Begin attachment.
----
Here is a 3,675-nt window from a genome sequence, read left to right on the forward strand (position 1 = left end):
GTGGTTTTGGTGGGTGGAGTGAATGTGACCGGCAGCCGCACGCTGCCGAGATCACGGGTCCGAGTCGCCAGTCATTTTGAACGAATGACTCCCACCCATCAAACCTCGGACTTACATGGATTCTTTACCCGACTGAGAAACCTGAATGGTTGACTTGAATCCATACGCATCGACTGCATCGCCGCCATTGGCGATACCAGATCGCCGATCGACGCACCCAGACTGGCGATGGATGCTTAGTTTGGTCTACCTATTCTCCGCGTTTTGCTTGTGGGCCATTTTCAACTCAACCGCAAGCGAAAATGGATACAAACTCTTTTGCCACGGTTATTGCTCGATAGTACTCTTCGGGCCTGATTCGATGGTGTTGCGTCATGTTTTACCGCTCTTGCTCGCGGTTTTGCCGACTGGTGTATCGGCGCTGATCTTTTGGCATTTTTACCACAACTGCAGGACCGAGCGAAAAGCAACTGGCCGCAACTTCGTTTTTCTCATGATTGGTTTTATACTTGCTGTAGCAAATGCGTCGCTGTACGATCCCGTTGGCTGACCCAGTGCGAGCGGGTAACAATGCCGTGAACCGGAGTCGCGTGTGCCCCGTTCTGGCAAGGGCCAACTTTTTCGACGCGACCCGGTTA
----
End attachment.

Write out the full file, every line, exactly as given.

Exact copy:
Here is a 3,675-nt window from a genome sequence, read left to right on the forward strand (position 1 = left end):
GTGGTTTTGGTGGGTGGAGTGAATGTGACCGGCAGCCGCACGCTGCCGAGATCACGGGTCCGAGTCGCCAGTCATTTTGAACGAATGACTCCCACCCATCAAACCTCGGACTTACATGGATTCTTTACCCGACTGAGAAACCTGAATGGTTGACTTGAATCCATACGCATCGACTGCATCGCCGCCATTGGCGATACCAGATCGCCGATCGACGCACCCAGACTGGCGATGGATGCTTAGTTTGGTCTACCTATTCTCCGCGTTTTGCTTGTGGGCCATTTTCAACTCAACCGCAAGCGAAAATGGATACAAACTCTTTTGCCACGGTTATTGCTCGATAGTACTCTTCGGGCCTGATTCGATGGTGTTGCGTCATGTTTTACCGCTCTTGCTCGCGGTTTTGCCGACTGGTGTATCGGCGCTGATCTTTTGGCATTTTTACCACAACTGCAGGACCGAGCGAAAAGCAACTGGCCGCAACTTCGTTTTTCTCATGATTGGTTTTATACTTGCTGTAGCAAATGCGTCGCTGTACGATCCCGTTGGCTGACCCAGTGCGAGCGGGTAACAATGCCGTGAACCGGAGTCGCGTGTGCCCCGTTCTGGCAAGGGCCAACTTTTTCGACGCGACCCGGTTA